WICD - Search Results

The following is an archived video story. The text content of that video story is available below for reference. The original video has been deleted and is no longer available.

Frivolous Bills at the Statehouse

$17 million dollars is how much Gov. Pat Quinn says the state falls in the red each day without pension reform. While there has been progress on the issue, no bill has hit his desk. Meanwhile, lawmakers are debating issues some say are trivial.

A piece of legislation prohibiting a driver from holding an animal in his or her lap while driving a car passed a committee several weeks ago. Then there's a bill that would make it illegal to slaughter a lion or to possess, breed, buy, or sell the animal for the purpose of killing them for meat. That too passed a committee.

"The economy is not that bad in Illinois, so we don't have to start consuming lions," State Rep. Luis Arroyo (D-Chicago) said. "What are we going to do next? I know there is a lot of exotic pets that people eat but we don't want to eat the king of the jungle."

Those are two examples of bills some, like Kristina Rasmussen from the Illinois Policy Institute, say are frivolous and a waste of time, especially with Illinois owing $9 billion in unpaid bills and the state's pension liability close to $100 billion.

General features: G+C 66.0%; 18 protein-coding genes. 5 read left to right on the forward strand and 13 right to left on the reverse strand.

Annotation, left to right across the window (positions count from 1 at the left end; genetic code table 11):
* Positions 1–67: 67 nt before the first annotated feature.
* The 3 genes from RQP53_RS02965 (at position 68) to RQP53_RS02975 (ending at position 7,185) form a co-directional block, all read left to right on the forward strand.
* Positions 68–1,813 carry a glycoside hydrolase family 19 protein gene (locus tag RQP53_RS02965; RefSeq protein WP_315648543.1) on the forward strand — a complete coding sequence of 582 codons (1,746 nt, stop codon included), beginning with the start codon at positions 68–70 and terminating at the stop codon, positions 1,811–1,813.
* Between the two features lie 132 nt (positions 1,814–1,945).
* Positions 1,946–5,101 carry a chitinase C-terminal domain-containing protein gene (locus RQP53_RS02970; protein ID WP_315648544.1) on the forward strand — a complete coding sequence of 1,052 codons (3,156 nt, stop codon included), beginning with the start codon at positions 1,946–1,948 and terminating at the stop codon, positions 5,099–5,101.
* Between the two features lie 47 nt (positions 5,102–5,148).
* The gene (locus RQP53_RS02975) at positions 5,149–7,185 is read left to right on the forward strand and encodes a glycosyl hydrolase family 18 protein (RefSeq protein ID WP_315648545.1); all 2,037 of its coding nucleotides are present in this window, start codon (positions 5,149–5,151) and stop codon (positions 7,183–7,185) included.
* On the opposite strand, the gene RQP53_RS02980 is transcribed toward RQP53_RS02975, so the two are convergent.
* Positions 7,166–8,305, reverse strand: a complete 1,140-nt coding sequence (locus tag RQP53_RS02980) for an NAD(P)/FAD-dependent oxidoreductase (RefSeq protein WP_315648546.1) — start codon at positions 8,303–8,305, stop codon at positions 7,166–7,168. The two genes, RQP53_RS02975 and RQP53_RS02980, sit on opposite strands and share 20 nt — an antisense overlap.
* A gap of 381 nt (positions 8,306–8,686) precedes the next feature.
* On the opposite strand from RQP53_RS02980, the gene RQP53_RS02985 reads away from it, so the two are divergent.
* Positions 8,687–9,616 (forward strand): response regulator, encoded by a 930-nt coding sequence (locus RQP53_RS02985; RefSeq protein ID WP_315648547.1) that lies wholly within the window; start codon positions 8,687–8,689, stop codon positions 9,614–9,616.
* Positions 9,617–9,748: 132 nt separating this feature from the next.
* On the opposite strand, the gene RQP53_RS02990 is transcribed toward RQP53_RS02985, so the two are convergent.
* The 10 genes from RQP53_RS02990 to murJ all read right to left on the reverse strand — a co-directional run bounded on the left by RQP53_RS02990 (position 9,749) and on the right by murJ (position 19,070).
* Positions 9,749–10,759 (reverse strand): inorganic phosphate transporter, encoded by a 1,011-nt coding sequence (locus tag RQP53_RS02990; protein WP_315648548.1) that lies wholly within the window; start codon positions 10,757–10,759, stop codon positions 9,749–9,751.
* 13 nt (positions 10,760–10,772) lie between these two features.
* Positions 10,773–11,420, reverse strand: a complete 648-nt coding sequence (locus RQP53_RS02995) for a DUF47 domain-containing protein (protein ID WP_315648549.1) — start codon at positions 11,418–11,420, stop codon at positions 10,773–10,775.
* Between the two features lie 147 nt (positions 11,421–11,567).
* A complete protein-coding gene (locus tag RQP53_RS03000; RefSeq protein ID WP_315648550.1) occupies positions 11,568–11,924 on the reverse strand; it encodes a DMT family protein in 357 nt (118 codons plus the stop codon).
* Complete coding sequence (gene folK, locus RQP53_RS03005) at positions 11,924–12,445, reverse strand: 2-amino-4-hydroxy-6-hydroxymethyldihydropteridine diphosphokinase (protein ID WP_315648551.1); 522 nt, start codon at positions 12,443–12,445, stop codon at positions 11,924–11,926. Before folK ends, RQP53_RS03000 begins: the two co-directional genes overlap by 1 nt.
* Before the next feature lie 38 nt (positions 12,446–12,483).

"There is that saying, don't sweat the small stuff," Rasmussen said. "Legislators are wasting their time on the small stuff. We have bigger problems at hand."

There has been some movement on pension reform. The House passed a few pieces of legislation on the issue. The Senate has as well. Trying to get both chambers to agree on one overall comprehensive package, however, will be tough. But Rasmussen asks, "Pets in laps and lion meat?

"A lot of different lawmakers will have constituents with something that is important to them and that's what comes forward," State Rep. Rich Brauer (R-Petersburg) said. "There is a lot of time in between when we talk about pensions and that's when some of those bills come forward."

"The number one issue right now is turning our state's economy around," Rasmussen said. "You cannot do that until you fix the budget problem and the pension problem. 100 percent of their attention should be on the those issues."

Gov. Pat Quinn has demanded pension reform for years. Last summer, the Democrat called lawmakers back for a special session to deal with the issue, but nothing went to his desk. He then set a deadline of January 9, but again, nothing happened. Lawmakers are off this week and next for spring break.